The other problem is that even THEY are not sure that the surgery is absolutely necessary for a good outcome for 2 reasons. #1) even at almost 8, with a 5 yo bone age, she probably still has a lot of growing to do and at BEST it puts her on the line of maybe yes/maybe no on the surgery itself. #2) Even with the MRI the doctors STILL do not know how bad this is going to get.
Something else about Legg-Perthes...there are different designations if you will...there are A, B and C. With "A" just a little bit of the bone dies - these have the best outcome. "B" more of the bone dies but not 50% these usually still have a good chance of good outcome with either surgery or not if they are young enough...as a matter of fact had she been 1 year younger surgery probably wouldn't have even been on the table. "C" 50% or over dies. These have the worst chance of a good outcome either way because so much of the bone dies and has to regrow, there is a much better chance that the bone will grow back malformed. In the case of a C, the osteotomy gives the best chance at a good outcome, because there isn't any other way to keep that bone in the hip socket...there is not enough for it to hold on to.
With Beanie...even with the MRI...the only thing they are SURE of is that it will NOT be an A...we are in the B stage at this point. But they don't know if she's on the up side or the down side of the illness...she was not to the fracture stage yet so until that happens, we don't know.
Dave and I have NOT made our final decision yet. We are really struggling with it. We are talking about making a MAJOR decision based on a gamble...roll the dice...she is on the upside, she is careful, watches out for her activity level, takes anti-inflamatories and in 4 years she's a normal kid again...roll them again...she is on the downside and we do surgery and in 4 years we know the femoral head has regrown round and in 3-4 more years she faces surgery again to get rid of the limp that made a round femoral head possible.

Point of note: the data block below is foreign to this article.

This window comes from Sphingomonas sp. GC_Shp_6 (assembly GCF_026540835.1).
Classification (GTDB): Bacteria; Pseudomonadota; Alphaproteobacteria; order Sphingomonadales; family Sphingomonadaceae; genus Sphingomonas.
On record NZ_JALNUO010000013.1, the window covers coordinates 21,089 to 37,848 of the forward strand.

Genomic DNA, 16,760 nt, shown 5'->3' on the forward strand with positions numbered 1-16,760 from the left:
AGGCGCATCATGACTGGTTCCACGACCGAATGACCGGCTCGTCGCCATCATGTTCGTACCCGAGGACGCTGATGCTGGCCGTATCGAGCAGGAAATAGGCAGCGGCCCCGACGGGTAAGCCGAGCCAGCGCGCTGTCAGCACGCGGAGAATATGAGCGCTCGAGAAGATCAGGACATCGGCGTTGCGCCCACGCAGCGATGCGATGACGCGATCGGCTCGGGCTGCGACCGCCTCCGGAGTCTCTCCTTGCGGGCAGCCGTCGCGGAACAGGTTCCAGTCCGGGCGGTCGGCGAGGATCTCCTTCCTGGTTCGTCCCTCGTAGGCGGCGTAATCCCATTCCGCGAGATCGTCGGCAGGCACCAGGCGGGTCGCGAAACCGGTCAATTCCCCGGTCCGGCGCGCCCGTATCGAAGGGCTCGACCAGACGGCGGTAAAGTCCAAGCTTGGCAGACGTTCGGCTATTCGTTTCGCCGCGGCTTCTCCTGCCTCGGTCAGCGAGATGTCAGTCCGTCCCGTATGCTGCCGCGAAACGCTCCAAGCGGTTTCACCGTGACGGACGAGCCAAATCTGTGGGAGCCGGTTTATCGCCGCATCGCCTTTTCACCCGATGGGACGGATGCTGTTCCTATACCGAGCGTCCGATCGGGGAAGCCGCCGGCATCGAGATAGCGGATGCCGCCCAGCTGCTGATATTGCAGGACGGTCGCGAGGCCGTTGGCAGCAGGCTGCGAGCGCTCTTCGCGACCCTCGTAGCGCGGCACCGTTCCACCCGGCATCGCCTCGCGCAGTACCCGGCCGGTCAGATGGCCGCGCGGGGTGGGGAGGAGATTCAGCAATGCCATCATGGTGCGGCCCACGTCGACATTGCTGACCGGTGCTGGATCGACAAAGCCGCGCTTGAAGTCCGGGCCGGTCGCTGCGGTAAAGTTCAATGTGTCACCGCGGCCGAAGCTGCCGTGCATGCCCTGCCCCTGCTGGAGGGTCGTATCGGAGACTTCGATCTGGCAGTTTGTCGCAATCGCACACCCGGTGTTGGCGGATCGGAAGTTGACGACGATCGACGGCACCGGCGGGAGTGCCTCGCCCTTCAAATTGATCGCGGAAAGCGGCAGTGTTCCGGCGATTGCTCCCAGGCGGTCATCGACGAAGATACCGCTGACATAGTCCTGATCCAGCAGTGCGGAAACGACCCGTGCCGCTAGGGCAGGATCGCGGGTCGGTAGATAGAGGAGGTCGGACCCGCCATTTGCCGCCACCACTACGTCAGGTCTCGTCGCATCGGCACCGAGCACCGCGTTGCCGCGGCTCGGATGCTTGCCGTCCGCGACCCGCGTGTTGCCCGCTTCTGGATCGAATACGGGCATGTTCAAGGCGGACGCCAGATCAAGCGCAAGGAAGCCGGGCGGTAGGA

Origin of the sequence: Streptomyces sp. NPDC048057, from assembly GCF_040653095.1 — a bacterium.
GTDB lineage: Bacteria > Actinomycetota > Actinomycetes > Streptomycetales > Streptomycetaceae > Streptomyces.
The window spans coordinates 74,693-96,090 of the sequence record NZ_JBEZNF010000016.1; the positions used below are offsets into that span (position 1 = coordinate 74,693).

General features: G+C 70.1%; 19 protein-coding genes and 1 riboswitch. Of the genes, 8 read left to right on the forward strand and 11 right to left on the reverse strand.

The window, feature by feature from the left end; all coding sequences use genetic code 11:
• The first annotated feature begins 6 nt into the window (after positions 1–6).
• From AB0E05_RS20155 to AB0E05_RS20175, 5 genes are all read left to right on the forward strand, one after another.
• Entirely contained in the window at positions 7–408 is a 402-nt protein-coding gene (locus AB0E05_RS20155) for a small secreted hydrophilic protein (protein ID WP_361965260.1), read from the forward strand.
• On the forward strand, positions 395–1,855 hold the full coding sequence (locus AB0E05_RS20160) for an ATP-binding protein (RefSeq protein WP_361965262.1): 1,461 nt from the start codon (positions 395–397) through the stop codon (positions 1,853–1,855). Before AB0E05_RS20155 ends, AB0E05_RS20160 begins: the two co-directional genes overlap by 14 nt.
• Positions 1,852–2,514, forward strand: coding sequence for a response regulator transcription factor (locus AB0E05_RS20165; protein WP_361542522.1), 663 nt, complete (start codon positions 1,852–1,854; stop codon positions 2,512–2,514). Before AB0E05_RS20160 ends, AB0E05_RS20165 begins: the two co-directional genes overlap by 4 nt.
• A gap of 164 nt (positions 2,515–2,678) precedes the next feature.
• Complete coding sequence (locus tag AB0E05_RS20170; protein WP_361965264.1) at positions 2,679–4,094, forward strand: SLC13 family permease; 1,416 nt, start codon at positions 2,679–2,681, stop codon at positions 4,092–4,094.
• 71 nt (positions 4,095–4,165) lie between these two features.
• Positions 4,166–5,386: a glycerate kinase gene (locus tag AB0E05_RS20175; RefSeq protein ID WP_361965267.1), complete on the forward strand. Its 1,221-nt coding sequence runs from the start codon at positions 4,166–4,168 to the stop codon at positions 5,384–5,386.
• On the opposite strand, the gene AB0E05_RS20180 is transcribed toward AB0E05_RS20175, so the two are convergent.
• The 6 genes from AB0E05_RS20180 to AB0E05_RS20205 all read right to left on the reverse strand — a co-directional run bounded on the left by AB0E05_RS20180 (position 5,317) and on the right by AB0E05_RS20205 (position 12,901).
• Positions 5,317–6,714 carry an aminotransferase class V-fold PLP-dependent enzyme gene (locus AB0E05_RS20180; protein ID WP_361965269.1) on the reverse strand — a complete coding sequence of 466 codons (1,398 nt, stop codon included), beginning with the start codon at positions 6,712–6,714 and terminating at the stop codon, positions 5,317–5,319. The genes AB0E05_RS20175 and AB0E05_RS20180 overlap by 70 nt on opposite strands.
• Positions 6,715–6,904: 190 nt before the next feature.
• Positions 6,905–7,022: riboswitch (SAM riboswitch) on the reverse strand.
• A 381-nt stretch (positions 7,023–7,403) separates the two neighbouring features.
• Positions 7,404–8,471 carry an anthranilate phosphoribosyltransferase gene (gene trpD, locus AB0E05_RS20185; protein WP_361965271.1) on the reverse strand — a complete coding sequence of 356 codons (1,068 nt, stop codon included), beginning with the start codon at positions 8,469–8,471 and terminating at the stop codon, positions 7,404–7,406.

Or she's on the upside and we do surgery now and her femoral head is fine because it always was going to be but she's stuck with a limp until she's 16 anyway and then a surgery that puts her on her back for 8-12 weeks as a teenager. Or she's on the downside and we DON'T do surgery and find that it's harder to fix later with this surgery so it's a bigger deal with hip reconstruction or replacement and all the concerns involved in those decisions.
I will tell you we are leaning toward the wait and see approach. If we do NOTHING (and if you know us you know that doesn't actually mean "nothing") Scottish Rite will X-Ray her every 3-4 months to keep track of the progress of the disease. They would like to do the surgery NOW...within the next 2 months...We would like to wait the 3 months and see where we are.
Right now, our plan until we make the decision or get the surgery or get the X-Ray is to keep her safe. We are working with 2 chiropractors (one a good friend, the other our professional chiro) who have been helping us with physical therapy exercises and checking those hips. She is taking a lot of epsom salt baths for stiffness and an herbal anti-inflammatory or ibuprofen depending on the time of day or stiffness.
We've been blessed that other than 1 week she has been pretty pain free...that week was VERY bad. But at least for today...she is okay pain wise.
And there you have it. That is where we've been and where we are headed. Please keep us in your prayers.